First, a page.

The sheikhs accidental b.., p.19
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       The Sheikh's Accidental Bride, p.19
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         Part #2 of The Sheikh Wants A Wife series by Holly Rayner
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  SIXTEEN

  Jasmine dropped her out front at LaGuardia, and after they hugged goodbye, Nadya wandered inside alone. She had her noise canceling headphones, her traveling clothes, and her ticket in her hand; all the same things she’d had when she left Seattle to come to New York, but somehow, now, only three days later, she felt like she had infinitely less.

  The airport had its usual annoyances, but Nadya had a hard time being bothered by them. Nothing mattered much. There would be troubles, but they were nothing like what she had already faced.

  She’d checked in online from her phone, and with no bag to check in she started heading directly to her departure gate. As she passed through security, she couldn’t help but smile at the memory of Salman’s well-rehearsed escape plan from his own security detail. But the momentary joy of the recollection was immediately replaced by a pang of regret and sadness.

  Would it always be like that, she wondered? Would every time she thought of him bring up again the same emotions? She’d had breakups before, but they’d never been like this. It was one thing for things just not to work out, or for two people to grow apart. But this…

  She put it out of her mind. She tried, at least. She had some episodes on her phone to watch, still working her way backwards through the series she’d started in the cab. That’s how she’d do it – she’d bury herself in fiction until she could bear the starkness of the reality that she’d done Salman wrong.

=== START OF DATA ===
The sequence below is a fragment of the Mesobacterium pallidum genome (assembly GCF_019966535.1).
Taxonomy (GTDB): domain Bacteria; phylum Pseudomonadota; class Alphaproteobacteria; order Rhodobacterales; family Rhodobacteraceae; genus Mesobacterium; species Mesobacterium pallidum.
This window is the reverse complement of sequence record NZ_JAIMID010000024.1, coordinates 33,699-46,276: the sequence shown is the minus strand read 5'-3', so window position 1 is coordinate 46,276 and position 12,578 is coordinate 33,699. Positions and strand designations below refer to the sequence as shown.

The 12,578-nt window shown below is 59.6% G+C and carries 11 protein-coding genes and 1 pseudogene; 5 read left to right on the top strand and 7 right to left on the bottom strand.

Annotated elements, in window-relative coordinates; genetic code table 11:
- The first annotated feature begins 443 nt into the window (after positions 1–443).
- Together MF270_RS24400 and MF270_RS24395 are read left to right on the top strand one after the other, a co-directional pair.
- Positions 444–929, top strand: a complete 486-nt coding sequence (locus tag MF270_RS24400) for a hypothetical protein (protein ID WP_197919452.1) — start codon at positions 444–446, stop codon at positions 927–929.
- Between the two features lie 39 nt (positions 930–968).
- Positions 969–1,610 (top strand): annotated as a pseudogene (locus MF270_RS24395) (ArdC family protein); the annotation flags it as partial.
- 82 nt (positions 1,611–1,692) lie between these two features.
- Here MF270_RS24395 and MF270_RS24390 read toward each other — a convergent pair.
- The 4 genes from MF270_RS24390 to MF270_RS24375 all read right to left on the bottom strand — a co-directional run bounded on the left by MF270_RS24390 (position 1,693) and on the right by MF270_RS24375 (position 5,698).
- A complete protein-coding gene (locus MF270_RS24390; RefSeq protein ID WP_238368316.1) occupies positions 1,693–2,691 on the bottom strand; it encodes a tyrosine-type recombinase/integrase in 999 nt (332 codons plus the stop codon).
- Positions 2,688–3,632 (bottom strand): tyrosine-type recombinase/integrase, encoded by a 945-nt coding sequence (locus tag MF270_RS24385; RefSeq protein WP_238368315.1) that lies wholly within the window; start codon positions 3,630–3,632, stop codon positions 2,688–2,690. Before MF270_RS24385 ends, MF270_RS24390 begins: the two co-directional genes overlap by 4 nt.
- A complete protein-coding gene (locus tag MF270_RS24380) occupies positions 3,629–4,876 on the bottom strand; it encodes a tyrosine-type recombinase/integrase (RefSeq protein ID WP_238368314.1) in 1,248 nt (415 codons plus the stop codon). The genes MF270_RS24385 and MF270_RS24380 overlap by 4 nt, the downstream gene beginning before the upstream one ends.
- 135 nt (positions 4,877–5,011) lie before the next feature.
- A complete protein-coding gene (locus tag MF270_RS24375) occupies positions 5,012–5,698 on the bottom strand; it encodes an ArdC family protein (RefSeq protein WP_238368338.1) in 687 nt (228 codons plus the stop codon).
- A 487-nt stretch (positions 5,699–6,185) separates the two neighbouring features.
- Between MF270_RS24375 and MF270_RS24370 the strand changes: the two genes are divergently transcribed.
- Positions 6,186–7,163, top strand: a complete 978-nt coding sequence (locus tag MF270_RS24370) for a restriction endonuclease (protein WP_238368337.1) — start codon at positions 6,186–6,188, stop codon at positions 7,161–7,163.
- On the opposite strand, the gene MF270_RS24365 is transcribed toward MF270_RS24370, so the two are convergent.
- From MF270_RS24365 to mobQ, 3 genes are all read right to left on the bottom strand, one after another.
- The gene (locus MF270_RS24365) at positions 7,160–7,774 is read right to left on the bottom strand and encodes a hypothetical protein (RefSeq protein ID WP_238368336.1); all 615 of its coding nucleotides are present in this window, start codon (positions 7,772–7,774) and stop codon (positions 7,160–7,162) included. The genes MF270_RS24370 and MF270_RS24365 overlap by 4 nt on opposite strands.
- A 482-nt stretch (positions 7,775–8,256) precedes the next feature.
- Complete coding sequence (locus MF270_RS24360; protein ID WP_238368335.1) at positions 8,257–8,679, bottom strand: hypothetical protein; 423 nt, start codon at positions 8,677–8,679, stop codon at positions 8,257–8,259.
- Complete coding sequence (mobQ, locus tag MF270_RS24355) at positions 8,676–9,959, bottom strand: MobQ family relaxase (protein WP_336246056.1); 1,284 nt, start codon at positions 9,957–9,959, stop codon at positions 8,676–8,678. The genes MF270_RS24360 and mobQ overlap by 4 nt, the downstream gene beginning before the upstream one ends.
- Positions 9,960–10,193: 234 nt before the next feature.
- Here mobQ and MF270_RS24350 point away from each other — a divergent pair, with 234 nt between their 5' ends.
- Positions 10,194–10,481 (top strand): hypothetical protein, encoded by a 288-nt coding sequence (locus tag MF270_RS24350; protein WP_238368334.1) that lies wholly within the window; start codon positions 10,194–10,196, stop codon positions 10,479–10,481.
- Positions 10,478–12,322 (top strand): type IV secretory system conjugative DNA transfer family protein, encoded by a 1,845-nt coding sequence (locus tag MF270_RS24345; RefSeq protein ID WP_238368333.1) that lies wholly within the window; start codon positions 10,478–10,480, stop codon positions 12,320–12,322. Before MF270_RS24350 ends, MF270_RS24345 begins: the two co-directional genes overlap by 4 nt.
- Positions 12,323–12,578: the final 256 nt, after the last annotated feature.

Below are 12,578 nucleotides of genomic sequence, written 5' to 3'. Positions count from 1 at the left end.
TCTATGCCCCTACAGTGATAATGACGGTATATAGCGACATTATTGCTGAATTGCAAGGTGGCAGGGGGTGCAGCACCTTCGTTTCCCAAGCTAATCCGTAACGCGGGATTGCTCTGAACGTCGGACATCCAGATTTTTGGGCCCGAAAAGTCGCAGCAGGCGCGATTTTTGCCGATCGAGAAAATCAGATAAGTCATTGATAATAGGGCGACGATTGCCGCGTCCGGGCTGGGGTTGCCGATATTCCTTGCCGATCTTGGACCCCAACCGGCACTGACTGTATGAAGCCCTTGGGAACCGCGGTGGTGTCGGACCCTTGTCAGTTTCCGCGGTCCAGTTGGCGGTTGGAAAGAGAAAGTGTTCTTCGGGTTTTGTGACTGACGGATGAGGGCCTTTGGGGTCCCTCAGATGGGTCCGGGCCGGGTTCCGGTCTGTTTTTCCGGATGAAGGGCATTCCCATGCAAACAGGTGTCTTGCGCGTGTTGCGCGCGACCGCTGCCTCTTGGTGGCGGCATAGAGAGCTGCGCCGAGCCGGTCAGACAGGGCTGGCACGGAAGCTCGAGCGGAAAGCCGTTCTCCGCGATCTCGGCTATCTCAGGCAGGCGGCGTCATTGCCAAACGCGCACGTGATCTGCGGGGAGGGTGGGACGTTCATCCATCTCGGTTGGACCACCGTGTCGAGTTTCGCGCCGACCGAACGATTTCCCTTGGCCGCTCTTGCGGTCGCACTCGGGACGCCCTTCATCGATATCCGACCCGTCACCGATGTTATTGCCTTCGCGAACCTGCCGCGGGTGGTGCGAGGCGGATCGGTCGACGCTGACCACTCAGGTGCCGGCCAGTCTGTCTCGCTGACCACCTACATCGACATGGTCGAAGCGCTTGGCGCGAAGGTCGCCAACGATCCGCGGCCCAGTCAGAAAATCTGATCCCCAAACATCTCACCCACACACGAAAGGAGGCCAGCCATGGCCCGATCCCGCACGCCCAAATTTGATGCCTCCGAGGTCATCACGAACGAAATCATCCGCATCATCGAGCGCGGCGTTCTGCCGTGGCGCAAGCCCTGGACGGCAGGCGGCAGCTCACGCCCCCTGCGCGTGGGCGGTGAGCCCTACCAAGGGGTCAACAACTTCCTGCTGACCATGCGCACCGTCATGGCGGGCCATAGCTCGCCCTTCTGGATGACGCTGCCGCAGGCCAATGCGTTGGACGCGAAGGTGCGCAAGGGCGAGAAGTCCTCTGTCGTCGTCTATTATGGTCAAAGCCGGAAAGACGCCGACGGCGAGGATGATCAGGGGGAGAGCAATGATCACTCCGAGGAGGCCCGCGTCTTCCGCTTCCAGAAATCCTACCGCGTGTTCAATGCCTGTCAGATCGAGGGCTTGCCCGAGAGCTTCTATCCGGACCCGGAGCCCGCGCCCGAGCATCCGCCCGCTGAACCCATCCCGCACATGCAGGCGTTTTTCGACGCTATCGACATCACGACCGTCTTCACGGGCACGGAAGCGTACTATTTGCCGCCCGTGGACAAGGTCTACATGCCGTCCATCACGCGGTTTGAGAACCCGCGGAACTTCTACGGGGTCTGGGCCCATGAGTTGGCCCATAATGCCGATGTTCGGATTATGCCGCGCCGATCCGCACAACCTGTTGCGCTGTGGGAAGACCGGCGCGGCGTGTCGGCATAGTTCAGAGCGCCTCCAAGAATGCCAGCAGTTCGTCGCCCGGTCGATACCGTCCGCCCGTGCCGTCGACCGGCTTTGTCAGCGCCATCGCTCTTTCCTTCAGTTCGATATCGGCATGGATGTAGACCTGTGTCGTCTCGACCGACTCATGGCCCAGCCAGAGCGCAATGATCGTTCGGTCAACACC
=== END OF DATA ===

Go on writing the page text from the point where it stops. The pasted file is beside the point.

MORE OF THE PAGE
As she neared her gate, Nadya saw that something wasn’t right. It took her a moment to place it, as nothing she saw around her wasn’t normally something you’d see in an airport. Then she put her finger on it. What was a chauffeur with a sign doing at a departure gate? And why was he wearing the gray suit that all of Salman’s servants wore?

  Her pulse quickened as her pace slowed. She walked towards him cautiously, her eyes darting around the room, looking for the trap. The sign had the same detailed, elaborate calligraphy as the one that had lured her in to the whole situation three days ago. In fact, it was the same sign.

  Nadya A, it said.

  Nadya walked up to the man, clearing her throat. “My name is Nadya,” she said, making her voice as level as possible. “Nadia Anderson.”

  The man gave a huge, albeit very artificial, smile. “Yes, Miss Anderson. If you could just follow me…”

  He took off at an aggressive clip, weaving through the crowd at such a pace that Nadya had her work cut out for her keeping up with him. When he stopped at last at the door to a private lounge, she was out of breath. He opened the door, which squeaked on its hinges, and motioned her inside.

  She walked in, eyes darting around, waiting for the police, or maybe just Salman’s private security to jump out and tell her she’d been caught. The lounge was dingy, apparently abandoned. Most of the lights were out, and the room was dark, except for in the center of the room.

  She saw no police. She saw no security. Instead, she saw a man in a bespoke suit, seated on a utilitarian sofa with upholstery straight from the 80s, facing away from her.

  “Salman?” she said, her voice husky.

  He stood, and turned. His face was impossible to read.

  “Where’s your wife?” Nadya blurted out the question, her voice betraying an unjustifiable anger she didn’t know she was carrying, buried under the sadness.

  “I don’t have a wife,” came the immediate reply. Salman got to his feet, putting his hands in his pockets. He seemed casual, but she thought she saw him sway just the tiniest bit.

  “But I saw you,” Nadya said, her tone accusing.

  “You saw what, exactly? You saw me there, outside of my home?”

  “While the wedding was happening!”

  He raised his hands, as if to defend himself. “That wasn’t my choice. I called the wedding off three days ago. But my family… they thought I might change my mind. They told my assistant not to make any of the cancellations, just in case. And then, today, when I’d finally decided that I needed…” He cleared his throat, and looked down for a moment before continuing. His hands slid back into his pockets. “I thought the helicopter was going to Hastings-On-Hudson.”